Michelle West update: City of Night

Posted in Miscellaneous.

I have some news for Michelle West readers.

But first, a small digres­sion.

I’ve said before, and will no doubt say again, that no two writers I know work in the same way. It doesn’t matter what their stated process is; when you get down to details, the process that sounds the same actu­ally differs widely.

Some writers are outliners. They can write an outline which they can more or less follow, and use the outline to guide their story as they write the actual book. I can’t. I’ve done it once, and what it taught me was that it’s not a guide — for my partic­ular creative process — it’s a straight­jacket.

Some writers can look at a story and have a natural feel for its length; they know when the story will be too big — or too small — for a single novel. They know if a novel is roughly 100k words, or 125k words. I envy this in the same way I envy someone who is fluently bilin­gual, because I am also inca­pable of this.

My editor at DAW, Sheila Gilbert, has worked with me for nine novels now. She knows my writing, she under­stands my process, and she under­stands the way I parse novel struc­ture. She asked me, once, for an outline, and when I fell silent — and I’m not gener­ally silent, but she’s patient with this — she under­stood that outlines were not some­thing that worked with my process. This would have been after Hunter’s Death was completed and handed in.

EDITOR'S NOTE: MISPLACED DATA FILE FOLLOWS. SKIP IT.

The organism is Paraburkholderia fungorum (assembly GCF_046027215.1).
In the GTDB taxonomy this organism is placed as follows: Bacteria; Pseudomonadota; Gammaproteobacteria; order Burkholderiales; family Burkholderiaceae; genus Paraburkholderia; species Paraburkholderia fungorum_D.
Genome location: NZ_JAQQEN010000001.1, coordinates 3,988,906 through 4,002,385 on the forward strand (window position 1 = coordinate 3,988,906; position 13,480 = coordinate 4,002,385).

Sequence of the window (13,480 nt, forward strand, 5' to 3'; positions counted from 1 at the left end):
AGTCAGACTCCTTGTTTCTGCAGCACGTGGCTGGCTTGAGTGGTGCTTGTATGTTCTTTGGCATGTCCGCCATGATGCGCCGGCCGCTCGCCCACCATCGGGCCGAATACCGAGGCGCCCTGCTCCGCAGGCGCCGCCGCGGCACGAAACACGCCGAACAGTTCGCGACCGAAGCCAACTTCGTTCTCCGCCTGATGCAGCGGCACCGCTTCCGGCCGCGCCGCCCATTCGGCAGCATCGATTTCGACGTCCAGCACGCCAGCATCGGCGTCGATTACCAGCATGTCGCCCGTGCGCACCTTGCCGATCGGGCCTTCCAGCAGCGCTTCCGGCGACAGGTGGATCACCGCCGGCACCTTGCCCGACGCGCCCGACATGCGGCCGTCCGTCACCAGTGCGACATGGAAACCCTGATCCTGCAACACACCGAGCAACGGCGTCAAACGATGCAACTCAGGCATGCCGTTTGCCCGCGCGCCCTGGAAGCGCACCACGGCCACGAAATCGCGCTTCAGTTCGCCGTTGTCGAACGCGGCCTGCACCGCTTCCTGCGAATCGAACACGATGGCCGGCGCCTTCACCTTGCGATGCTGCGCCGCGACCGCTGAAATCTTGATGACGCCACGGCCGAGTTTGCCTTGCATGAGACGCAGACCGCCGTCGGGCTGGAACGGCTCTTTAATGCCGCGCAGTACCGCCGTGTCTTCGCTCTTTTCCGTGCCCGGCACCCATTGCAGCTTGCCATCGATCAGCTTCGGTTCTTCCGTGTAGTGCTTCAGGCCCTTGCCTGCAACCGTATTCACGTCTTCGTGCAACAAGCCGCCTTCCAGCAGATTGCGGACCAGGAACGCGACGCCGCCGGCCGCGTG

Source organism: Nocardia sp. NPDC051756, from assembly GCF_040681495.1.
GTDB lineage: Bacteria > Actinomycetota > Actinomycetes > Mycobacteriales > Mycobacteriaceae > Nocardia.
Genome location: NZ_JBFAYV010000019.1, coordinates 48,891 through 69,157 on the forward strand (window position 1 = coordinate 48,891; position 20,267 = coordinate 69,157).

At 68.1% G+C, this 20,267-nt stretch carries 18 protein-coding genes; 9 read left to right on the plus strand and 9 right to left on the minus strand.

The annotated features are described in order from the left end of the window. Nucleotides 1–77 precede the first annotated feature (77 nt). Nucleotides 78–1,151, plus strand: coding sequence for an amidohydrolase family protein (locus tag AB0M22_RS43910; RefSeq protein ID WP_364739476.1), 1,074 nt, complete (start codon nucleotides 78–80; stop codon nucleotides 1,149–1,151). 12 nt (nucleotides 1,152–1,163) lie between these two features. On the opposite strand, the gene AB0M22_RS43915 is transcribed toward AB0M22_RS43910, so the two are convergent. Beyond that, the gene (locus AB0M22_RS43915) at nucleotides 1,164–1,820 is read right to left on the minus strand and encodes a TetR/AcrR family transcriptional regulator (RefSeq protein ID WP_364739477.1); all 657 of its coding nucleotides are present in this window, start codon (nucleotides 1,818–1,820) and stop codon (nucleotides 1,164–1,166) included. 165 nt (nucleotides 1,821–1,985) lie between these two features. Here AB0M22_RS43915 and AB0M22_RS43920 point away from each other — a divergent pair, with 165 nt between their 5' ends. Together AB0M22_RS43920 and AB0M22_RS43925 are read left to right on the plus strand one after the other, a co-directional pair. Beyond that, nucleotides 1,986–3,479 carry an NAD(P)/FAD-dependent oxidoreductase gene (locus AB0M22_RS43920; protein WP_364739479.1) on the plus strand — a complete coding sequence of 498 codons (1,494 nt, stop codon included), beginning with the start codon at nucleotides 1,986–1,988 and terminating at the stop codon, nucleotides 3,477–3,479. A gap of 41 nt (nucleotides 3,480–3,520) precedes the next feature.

We had discussed what I would do next, and I told her that I would like to write a duology set in the same universe as The Sacred Hunt. She asked me what it was about, and I told her; she asked me for some­thing on paper, and I believe I gave her two double-spaced pages. It might have been less. But knowing the way I work, she bought the two books on those two pages.

(I should add here that the first three chap­ters of the first draft of Broken Crown were actu­ally about Kiriel’s child­hood. They didn’t work, in the end, and they are the only chap­ters that haven’t worked that I’ve kept.)

You’ll note that I’ve said ‘duology’ and ‘two books’ here. You will also note, if you’ve read them, that there are actu­ally six books in The Sun Sword.

I knew that Broken Crown ended with a scene between two char­ac­ters. But this was before I started to write it. The scene that I thought would end the first book occurred at the end of the third book, because the war and the poli­tics of the war were far more compli­cated than I antic­i­pated, and because there are some emotional trans­for­ma­tion arcs that simply don’t work if they’re too compressed.

I knew what the end of the series would be; I knew where it was going. (I’m trying very hard to avoid spoilers here, just in case.) But…I didn’t realize how long it would take to get there because all of the emotional depth and tone of a work come out only in the actual writing of it, for me. Before I start to write, I plan, I research, I build back­grounds (and try to figure out how the hell an army of any size both moves and gets fed, but that’s a different post), I look at the balance of power, and magic, of gods and immor­tals — all of these things are done before I start to write the actual book. But the emotional weight and mood of a book only comes when I write.

And the people become real only then, as well. The writing itself is a form of alchemy that brings life to the dry facts of research. The excite­ment — and the frus­tra­tion and the uncer­tainty and the joy — is in the writing, not the plan­ning.